This is where Ichikawa’s years in MITSUBA’s purchasing department become a significant advantage. A manufacturer of MITSUBA India’s size and stature has a powerful network of partners and suppliers, all of whom have been evaluated by his keen eye.
“I spent most of my career with MITSUBA in purchasing, which is mainly dealing with suppliers,” he says. “I’ve made many visits to our suppliers and carefully audited them because we believe the supplier is a key aspect of our success.”
We’re always working to improve our relations with our supply chain partners.
There are a multitude of suppliers in MITSUBA India’s corner, and Ichikawa believes each one is a crucial piece of the bigger picture.
“They’re all important, they’re all experts in their field, but each is completely different,” he says. “So Ferro Resources, which provides our magnets, is a world away from Venus Stampings, which provides electrical laminations. Different services, different challenges.”
And yet MITSUBA India’s response is the same, no matter what challenges its suppliers face, Ichikawa adds.
“It’s extremely important to improve our partners and support them whenever they’re facing technological issues or delivery delays,” he stresses.
“We give them detailed instructions, improve the frequency of our communication and support logistics or supply chain problems. We’re always working to improve our relations with our supply chain partners.”
From Precision Wires India’s magnet wires and the forged and machined components of Bhagwan Auto Products to SAN Automotive’s pressed components and Mass Auto Components’ wire harnesses, many of the companies supporting MITSUBA India’s inventory are local, giving the multinational a regional edge.
“We’ve tried our best to localize our suppliers and products,” Ichikawa says. “Out of our suppliers, two-thirds are local and one-third is global, including our group companies.”
The treatment of MITSUBA India’s external partners mirrors the way Ichikawa treats his internal teammates and colleagues.
“I follow the philosophy of ‘treat others how I want to be treated’,” he reveals. “It’s simple but it’s effective.”
This is in keeping with the overriding codes of practice that inform MITSUBA’s dealings the world over. The MITSUBA WAY is at the heart of the company’s approach to business and consists of three pillars: Creating a Vision; Challenging Spirit; and Skill and Speed.
Skill and Speed relate specifically to improving skills and enhancing operations, while Challenging Spirit has more to do with self-improvement, role awareness, teamwork and self-motivated growth.
Creating a Vision has perhaps the most interesting idea at its core – for the word ‘MITSUBA’ to be shorthand for harmony between technology, society and the environment. Given the company’s current work to find a niche in the EV movement and the three-leaf origin of the MITSUBA name, it seems as though this goal is well within reach.
Together, all three pillars have formed the backbone of Ichikawa’s time with MITSUBA India and have achieved the desired result of improvement. After 40 years with the company, the MITSUBA WAY remains an indelible part of his daily life.
“I spend most of my daily schedule thinking of ways to work smarter,” he says. “For instance, I’m involved in many meetings throughout any given week. They’re long – so long, that if they were shortened, people could better spend that time improving the productivity of the company. So that’s something I’m reviewing.”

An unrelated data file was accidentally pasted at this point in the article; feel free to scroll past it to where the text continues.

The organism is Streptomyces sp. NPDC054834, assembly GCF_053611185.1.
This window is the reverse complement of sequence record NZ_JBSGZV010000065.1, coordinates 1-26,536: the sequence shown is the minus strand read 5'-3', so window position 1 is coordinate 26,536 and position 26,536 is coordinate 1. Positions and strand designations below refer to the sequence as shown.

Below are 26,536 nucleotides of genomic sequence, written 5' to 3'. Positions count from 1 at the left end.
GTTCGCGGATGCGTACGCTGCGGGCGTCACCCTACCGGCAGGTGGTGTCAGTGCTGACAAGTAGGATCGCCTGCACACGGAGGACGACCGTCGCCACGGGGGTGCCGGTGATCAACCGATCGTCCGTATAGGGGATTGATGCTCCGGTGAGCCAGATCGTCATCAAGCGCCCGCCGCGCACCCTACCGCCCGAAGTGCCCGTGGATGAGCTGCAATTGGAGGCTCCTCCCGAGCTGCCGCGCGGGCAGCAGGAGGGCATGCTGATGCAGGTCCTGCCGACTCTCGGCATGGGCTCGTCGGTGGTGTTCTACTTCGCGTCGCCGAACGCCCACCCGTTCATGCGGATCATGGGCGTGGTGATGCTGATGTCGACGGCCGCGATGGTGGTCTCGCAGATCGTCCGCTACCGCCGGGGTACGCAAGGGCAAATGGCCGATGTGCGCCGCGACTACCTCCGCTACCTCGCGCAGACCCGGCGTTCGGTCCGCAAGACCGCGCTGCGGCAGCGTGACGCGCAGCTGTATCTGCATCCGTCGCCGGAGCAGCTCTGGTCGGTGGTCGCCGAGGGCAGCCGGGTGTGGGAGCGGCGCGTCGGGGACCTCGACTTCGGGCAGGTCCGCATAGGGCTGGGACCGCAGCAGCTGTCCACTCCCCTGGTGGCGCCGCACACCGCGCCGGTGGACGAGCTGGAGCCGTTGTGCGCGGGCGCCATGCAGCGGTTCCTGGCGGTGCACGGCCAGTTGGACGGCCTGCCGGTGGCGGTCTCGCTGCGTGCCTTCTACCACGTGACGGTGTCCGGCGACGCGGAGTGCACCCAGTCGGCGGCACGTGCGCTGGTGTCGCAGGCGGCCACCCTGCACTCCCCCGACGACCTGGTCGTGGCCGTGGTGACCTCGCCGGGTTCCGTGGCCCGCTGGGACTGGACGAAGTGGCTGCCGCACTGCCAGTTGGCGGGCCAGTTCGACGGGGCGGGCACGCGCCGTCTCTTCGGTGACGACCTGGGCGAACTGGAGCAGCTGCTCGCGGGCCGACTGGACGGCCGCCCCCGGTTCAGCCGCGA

Time is an asset that has taken on new meaning for Ichikawa during his assignment in India.
“I understand that my time must be utilized properly for maximum productivity, and that should be the same for others too. We should all be managing our time and improving workflow and productivity,” he suggests.
“How we can use the 24 hours we get each day to enhance our output is something I think about quite a lot.”
Given MITSUBA India’s prodigious output is infused with the parent company’s belief in “creating our own production lines”, it’s hard to see how much more this could be improved. The company prides itself on developing proprietary production equipment and tools, many of which involve cutting-edge technology or close collaboration with partners.
We work in an environment of collaboration and cooperation and in doing so, provide a safe, happy environment for all our stakeholders.
Worldwide, the MITSUBA family also shares and shares alike. Ideas that begin in Vietnam or China are further developed or even perfected in Mexico and India, and vice versa. The entire network reaps the benefits of any one discovery or improvement, making MITSUBA a truly global company.
However, that long reach can be a double-edged sword. Ichikawa’s remote assignment has had its downsides as well. His family remains in Japan and communication is largely done electronically.
“I live here in India alone,” he admits. “I talk to my family through social networking sites and I like to play golf with other MITSUBA expats on weekends.”
Although he’s Managing Director of MITSUBA India, Ichikawa says that outside of office hours, he does the same jobs as anyone else. “I cook, I wash dishes, I have my daily routine. That’s life.”
This humility is, in his opinion, a key factor of the MITSUBA WAY that helps set the company apart within its chosen field.
“Our corporate philosophy takes into consideration our employees, our suppliers and our customers,” he says.
And that’s just inside. Out in the world, where MITSUBA’s products power or assist vehicles of all shapes and sizes on any number of roads, the company’s unwavering commitment to safety, convenience, comfort and environmental concerns benefits everyone.
It’s an exciting time for the automotive industry, as well as a time of great uncertainty. As EVs continue to replace traditional fuel engines, companies on the fringe of car-making – MITSUBA included – are going through periods of self-reflection to work out their place in the new normal.
With ahead-of-the-curve thinkers like the MITSUBA India team on side, the Japanese parts giant has a clear vision for the future. For a long time, it was thought that cars could not run without fuel; in a time when that’s entirely untrue, Ichikawa is determined to make sure cars are still unable to run without MITSUBA India’s products.
“How and where to sell our products to the Indian market is one of our biggest challenges,” he reflects, adding that it’s a challenge he takes on with the entirety of MITSUBA India and its partners.
“We work in an environment of collaboration and cooperation and in doing so, provide a safe, happy environment for all our stakeholders. If we’re doing that, we’re doing well.”